Presented at 31C3 (2014)
Dec. 29, 2014, 12:45 p.m.
So you want to author a next Stuxnet (or even cooler than that). Here is the success recipe: forget what you have known about cyber security. When an attack transitions from control of a digital system to control of a physical process, physics and time become controlling factors instead of the digital rules encoded into your microcontroller.
The holly CIA trinity is meaningless in the physical world. The uncontrollable but still running process is not really available; process dynamics does not stop simply because the controlling equipment is DoSed; electronically segregated components can still communicate over physical media (the process) and a physical phenomenon can be measured terribly wrongly (so that the wrong measurement will be proudly delivered to the digital application in a totally secure way). Where physics plays a governing role, IT security concepts are rendered useless.
Please welcome a new arrival in the "damn"-frameworks series - Damn Vulnerable Chemical Process. Come to the lecture and learn what it takes to exploit a physical process: how to find vulnerabilities and how to exploit them with minimal cost and maximum impact. Get astonished about the gazillion of uncertainties you will have to face on your way to disruptive goal and realize that the TIME is ONLY what matters while designing your attack .
Make sure to visit local library and refresh your knowledge on physics, chemistry, mechanics, control theory, signal processing and algorithms. The lecture will teach you how to apply this knowledge in the exciting world of cyber-physical exploitation.
Attackers and researchers have shown numerous ways to compromise and control the digital systems involved in process control (plants, grids, cars). Little information is available what to actually do with those controls. A single bit flip can engage the burner under a tank of chemicals, but the reaction will still take hours to complete regardless of the state of the controller outputs. Changing the state of the outputs does not immediately put the process into a vulnerable state. An attacker needs to take into account the timing and state of the system and act when the process is in the vulnerable state.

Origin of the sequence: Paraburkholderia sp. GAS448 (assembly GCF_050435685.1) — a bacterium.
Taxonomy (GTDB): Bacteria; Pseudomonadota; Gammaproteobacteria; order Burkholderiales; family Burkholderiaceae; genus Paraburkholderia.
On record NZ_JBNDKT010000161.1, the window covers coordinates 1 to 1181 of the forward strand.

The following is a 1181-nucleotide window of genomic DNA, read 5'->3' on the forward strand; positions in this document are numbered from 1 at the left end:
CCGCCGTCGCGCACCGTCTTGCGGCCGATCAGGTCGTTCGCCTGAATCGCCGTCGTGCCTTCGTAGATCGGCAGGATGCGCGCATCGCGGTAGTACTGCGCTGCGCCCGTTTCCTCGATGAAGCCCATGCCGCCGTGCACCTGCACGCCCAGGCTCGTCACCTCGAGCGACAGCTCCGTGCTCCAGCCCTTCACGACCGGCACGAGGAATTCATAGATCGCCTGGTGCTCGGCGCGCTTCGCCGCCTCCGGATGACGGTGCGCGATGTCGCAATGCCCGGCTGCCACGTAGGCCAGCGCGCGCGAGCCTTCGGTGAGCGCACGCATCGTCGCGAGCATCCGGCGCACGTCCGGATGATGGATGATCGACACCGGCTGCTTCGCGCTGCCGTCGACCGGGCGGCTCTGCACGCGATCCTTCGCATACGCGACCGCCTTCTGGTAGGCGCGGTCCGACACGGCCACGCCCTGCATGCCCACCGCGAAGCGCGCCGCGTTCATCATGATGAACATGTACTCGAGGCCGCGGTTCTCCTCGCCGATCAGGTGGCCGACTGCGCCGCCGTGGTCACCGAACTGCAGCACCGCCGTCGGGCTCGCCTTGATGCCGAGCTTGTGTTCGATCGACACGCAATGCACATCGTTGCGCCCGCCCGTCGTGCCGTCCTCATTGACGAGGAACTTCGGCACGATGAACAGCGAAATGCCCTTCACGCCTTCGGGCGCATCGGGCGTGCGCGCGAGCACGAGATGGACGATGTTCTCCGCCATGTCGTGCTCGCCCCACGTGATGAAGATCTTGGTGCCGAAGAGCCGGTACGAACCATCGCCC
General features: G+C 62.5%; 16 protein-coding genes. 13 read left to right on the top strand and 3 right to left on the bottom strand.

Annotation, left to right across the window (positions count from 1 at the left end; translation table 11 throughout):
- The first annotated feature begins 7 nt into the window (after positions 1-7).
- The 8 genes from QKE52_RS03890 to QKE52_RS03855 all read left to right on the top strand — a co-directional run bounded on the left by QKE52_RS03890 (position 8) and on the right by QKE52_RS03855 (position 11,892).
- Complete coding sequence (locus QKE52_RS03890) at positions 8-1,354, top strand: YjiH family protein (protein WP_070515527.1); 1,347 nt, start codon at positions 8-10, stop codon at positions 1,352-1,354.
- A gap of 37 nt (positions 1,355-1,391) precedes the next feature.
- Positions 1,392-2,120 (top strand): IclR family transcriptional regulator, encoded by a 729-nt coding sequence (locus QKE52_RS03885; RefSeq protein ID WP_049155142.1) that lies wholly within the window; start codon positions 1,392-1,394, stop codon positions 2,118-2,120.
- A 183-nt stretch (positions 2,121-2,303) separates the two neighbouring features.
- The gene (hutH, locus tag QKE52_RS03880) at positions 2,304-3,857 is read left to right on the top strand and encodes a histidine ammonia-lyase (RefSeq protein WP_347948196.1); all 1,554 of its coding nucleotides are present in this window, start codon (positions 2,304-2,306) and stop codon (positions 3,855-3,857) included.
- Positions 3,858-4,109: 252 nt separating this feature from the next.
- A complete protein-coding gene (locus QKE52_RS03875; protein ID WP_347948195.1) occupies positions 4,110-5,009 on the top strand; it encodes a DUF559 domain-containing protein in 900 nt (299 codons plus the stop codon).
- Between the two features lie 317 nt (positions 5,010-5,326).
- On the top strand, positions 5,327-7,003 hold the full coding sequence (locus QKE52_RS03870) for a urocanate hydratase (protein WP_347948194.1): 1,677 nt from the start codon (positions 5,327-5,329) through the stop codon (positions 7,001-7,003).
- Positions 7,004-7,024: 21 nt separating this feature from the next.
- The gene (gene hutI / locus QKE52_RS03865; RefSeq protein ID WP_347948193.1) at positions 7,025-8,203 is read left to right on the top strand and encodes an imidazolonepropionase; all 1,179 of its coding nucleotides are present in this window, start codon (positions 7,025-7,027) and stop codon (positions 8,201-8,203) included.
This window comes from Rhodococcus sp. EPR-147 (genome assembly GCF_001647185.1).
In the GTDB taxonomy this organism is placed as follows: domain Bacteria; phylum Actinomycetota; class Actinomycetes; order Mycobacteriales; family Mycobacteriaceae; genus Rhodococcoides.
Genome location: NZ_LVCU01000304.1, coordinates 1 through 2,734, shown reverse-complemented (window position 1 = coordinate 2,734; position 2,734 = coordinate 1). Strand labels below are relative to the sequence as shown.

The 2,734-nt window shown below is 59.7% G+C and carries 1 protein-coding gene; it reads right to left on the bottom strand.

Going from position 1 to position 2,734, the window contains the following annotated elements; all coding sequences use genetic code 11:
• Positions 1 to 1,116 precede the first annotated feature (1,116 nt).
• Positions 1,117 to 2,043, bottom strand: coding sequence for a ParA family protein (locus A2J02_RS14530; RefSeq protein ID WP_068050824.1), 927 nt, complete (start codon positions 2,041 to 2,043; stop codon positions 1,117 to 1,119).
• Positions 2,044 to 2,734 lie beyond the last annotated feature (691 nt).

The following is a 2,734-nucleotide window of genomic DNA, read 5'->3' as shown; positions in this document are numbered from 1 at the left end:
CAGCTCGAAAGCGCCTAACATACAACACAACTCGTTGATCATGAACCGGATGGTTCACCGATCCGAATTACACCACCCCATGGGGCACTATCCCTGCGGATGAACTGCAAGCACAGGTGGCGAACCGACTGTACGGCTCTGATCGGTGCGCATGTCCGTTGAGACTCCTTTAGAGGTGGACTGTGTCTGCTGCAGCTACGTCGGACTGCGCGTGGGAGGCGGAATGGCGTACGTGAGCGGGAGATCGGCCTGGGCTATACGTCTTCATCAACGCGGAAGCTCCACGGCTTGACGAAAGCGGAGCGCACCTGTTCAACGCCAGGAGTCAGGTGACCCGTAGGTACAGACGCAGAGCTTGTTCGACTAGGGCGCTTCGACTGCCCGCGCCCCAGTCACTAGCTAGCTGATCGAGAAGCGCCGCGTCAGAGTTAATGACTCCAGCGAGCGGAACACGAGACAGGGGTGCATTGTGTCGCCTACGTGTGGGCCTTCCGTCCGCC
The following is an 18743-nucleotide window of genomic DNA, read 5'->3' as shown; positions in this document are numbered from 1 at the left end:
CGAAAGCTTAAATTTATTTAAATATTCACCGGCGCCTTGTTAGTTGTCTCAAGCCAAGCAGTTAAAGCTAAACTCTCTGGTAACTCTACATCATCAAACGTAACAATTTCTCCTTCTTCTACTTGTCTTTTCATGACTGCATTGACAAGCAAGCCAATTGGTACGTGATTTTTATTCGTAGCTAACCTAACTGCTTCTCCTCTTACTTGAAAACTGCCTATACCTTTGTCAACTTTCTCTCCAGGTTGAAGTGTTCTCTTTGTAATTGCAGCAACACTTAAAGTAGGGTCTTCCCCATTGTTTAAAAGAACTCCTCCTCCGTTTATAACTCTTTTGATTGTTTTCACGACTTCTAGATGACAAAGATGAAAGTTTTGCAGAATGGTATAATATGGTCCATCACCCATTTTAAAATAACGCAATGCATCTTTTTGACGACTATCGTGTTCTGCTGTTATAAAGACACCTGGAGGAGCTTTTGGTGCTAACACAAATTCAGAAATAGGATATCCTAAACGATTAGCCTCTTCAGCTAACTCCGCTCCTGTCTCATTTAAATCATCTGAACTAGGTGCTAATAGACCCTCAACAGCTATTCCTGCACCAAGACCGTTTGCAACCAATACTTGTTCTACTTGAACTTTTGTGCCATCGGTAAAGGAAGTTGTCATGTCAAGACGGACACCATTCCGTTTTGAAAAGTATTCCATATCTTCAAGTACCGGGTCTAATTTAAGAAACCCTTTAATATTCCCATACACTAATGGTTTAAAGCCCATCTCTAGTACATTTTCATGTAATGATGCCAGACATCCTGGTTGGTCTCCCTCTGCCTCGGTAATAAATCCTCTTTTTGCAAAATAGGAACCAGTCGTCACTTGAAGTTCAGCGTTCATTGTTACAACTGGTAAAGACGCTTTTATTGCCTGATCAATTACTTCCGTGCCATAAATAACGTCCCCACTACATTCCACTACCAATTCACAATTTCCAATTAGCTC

Designing an attack on a cyber-physical systems leads to unconventional hacking and interesting computer science challenges. Thus, DoS attacks on controlls in the physical domain do not deny process dynamics. In fact, if timed wisely, DoS attack allow manipulation of the process at will. Whoever thinks that cryptography will safe the world is wrong. Due to the specifics of controll principles and their implementation in the equipment, DoS attacks allow manipulation of process controls even if the communication is authenticated.
On the example of the DoS attacks on controller inputs and outputs at the level of communication links the lecture will take the audience through all the stages and details of (i) designing and (ii) implementing such attacks to cause physical damage. The experiments are conducted on the realistic model of a chemical plant used in process engineering research.
I am about to complete my PhD at Hamburg University of Technology and am
about to start my job at the European Network for Cyber Security to help
the industrial world with thwarting attacks on their operational goals.
My research over the last few years has been focused on the design and
implementation of cyber-physical attacks aiming at both physical and
economic damage. I am not only destructive but also use my knowledge for
designing process-aware defensive solutions and risk assessment
approaches. During my PhD I collaborated with industry as well as with
cool dudes from the hacking community. I regularly give talks and
workshops at the leading industrial events worldwide.